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The Mormon Question
by Prof. Sarah Barringer Gordon
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The Supreme Courtís opinion in the case was handed down in early 1879. The decision held that Mormon polygamists had no constitutional right to engage in a form of marriage directly prohibited by Congress. In the process, the Court explored the interdependence of marriage and political structures, and the importance of religion to both. Subsequent decisions sustained and amplified the essential premise of Reynolds, which remains a frequently cited precedent. The staying power of antipolygamy jurisprudence is remarkable, for many nineteenth-century cases were buried under the weight of twentieth-century rights doctrines that consciously eschew the nineteenth-century Courtís restrictive interpretation of civil rights.21

At the time, and for many decades afterwards, Reynolds was a popular and politically important decision. It marked a watershed in anti-polygamy activity and theory, galvanizing reformers, politicians, and lawyers into renewed commitment to the cause. The carefully crafted jurisdictional arguments of the Mormons evaporated in Chief Justice Morrison Remick Waiteís analysis for the Court. They were replaced with a lesson in historiography that has dominated the constitutional analysis of law and religion ever since.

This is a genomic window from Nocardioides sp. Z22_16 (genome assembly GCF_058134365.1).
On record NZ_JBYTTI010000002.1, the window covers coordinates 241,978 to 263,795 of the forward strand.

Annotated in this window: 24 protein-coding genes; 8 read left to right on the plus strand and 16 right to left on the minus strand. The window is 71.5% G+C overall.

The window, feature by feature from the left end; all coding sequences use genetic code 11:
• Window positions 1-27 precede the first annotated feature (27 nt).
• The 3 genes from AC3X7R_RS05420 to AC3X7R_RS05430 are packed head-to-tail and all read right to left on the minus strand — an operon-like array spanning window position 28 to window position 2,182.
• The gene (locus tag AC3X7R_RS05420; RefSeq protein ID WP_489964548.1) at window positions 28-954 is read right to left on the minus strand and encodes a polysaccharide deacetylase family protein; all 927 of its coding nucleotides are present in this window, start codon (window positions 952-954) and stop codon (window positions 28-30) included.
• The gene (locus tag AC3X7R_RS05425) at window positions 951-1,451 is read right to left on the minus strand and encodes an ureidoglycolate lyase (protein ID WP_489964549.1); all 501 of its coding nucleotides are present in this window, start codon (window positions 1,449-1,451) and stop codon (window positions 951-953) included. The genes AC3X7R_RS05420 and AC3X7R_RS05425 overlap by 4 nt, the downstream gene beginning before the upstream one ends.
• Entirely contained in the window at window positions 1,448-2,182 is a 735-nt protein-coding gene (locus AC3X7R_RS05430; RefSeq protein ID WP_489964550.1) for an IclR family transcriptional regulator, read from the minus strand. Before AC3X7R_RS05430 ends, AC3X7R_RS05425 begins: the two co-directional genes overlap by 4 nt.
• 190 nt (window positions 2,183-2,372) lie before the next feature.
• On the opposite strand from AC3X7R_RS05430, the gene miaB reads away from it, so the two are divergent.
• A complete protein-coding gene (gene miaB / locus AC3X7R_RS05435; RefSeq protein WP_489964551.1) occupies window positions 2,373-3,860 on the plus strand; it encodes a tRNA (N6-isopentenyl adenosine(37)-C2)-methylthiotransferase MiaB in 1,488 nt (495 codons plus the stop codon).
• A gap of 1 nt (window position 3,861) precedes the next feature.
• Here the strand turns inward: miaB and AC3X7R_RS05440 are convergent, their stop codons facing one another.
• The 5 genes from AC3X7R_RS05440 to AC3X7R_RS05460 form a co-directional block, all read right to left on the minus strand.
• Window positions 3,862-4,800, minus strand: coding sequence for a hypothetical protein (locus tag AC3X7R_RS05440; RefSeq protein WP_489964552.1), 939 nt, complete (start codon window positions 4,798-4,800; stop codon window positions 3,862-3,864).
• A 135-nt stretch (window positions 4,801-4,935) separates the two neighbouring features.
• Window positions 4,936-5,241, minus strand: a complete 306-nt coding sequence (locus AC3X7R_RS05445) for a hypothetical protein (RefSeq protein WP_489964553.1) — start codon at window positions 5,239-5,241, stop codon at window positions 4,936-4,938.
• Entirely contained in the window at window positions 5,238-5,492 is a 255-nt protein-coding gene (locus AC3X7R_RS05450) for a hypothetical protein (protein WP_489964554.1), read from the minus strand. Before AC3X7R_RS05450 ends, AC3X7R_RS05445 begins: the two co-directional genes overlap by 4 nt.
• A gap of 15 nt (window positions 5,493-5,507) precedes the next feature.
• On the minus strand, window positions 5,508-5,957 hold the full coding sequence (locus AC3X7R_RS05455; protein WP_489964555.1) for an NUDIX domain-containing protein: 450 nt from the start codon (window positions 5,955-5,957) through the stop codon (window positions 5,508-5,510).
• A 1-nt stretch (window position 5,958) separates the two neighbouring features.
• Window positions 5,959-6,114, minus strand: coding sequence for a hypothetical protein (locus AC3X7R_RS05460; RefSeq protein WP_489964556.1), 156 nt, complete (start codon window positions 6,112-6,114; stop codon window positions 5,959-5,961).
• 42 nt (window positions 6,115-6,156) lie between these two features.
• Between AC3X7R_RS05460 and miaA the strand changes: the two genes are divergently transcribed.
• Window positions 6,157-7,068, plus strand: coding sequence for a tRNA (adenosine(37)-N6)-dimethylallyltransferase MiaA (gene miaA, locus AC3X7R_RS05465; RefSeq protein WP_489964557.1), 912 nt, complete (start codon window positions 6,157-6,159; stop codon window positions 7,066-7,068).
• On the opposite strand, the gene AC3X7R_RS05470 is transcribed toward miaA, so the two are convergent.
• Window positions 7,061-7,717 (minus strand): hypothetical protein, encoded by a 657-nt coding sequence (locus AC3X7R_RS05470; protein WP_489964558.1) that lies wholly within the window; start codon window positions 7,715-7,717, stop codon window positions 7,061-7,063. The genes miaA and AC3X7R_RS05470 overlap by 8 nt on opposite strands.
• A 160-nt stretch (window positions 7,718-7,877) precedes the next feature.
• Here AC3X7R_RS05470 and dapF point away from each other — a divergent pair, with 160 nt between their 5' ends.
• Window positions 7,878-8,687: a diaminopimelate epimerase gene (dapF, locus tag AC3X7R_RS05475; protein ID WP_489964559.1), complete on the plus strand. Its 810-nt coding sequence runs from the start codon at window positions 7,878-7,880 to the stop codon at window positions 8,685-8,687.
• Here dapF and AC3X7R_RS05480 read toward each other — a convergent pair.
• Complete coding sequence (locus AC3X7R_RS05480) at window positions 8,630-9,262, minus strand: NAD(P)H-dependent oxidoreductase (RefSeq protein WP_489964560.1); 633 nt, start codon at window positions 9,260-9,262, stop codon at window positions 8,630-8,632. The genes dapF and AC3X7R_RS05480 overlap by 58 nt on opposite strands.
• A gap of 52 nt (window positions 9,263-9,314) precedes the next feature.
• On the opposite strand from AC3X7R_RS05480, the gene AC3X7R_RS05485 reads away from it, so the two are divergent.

Reynolds used historical analysis of the legal experience of the states in the service of federal power. The decision translated the politics and jurisprudence of disestablishment and free exercise at the state level into a mandate for dismissing the constitutional claims of George Reynolds. The research that went into the Reynolds opinion raises interesting questions about the institutional stature of the Supreme Court in the 1870s, and the relationship of the federal Supreme Court to state jurisprudence. Until recently, the postwar Court has not been viewed as any great improvement over what came before. And before the Civil War, of course, there was Dred Scott. The apparent rigidity and class bias of the Courtís decisions, legal scholars maintain, revealed a deep concern with formal distinctions between public and private life that frequently obscured basic questions of justice and humanity. Certainly most Mormons at the time, and legal historians of Mormonism since, have echoed those sentiments.22

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